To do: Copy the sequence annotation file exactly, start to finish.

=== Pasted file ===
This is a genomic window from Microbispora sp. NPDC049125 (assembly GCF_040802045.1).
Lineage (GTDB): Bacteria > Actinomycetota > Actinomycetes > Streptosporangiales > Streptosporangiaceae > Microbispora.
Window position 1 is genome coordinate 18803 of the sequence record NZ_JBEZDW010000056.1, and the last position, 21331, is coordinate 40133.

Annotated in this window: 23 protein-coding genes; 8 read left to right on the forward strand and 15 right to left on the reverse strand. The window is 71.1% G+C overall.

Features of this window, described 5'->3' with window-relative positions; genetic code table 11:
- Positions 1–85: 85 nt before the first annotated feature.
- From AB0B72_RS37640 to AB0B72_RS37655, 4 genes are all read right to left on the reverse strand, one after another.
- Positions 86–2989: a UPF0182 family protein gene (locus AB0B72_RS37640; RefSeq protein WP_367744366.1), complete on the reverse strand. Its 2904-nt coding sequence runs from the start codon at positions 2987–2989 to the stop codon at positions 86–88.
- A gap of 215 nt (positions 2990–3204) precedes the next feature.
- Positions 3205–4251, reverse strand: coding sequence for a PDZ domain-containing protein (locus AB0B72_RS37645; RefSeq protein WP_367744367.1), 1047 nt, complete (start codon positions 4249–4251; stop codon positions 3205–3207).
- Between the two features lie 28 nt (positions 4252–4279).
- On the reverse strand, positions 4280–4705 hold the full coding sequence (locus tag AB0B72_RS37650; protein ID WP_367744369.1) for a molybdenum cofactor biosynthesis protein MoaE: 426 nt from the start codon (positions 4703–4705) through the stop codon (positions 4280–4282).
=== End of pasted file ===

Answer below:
This is a genomic window from Microbispora sp. NPDC049125 (assembly GCF_040802045.1).
Lineage (GTDB): Bacteria > Actinomycetota > Actinomycetes > Streptosporangiales > Streptosporangiaceae > Microbispora.
Window position 1 is genome coordinate 18803 of the sequence record NZ_JBEZDW010000056.1, and the last position, 21331, is coordinate 40133.

Annotated in this window: 23 protein-coding genes; 8 read left to right on the forward strand and 15 right to left on the reverse strand. The window is 71.1% G+C overall.

Features of this window, described 5'->3' with window-relative positions; genetic code table 11:
- Positions 1–85: 85 nt before the first annotated feature.
- From AB0B72_RS37640 to AB0B72_RS37655, 4 genes are all read right to left on the reverse strand, one after another.
- Positions 86–2989: a UPF0182 family protein gene (locus AB0B72_RS37640; RefSeq protein WP_367744366.1), complete on the reverse strand. Its 2904-nt coding sequence runs from the start codon at positions 2987–2989 to the stop codon at positions 86–88.
- A gap of 215 nt (positions 2990–3204) precedes the next feature.
- Positions 3205–4251, reverse strand: coding sequence for a PDZ domain-containing protein (locus AB0B72_RS37645; RefSeq protein WP_367744367.1), 1047 nt, complete (start codon positions 4249–4251; stop codon positions 3205–3207).
- Between the two features lie 28 nt (positions 4252–4279).
- On the reverse strand, positions 4280–4705 hold the full coding sequence (locus tag AB0B72_RS37650; protein ID WP_367744369.1) for a molybdenum cofactor biosynthesis protein MoaE: 426 nt from the start codon (positions 4703–4705) through the stop codon (positions 4280–4282).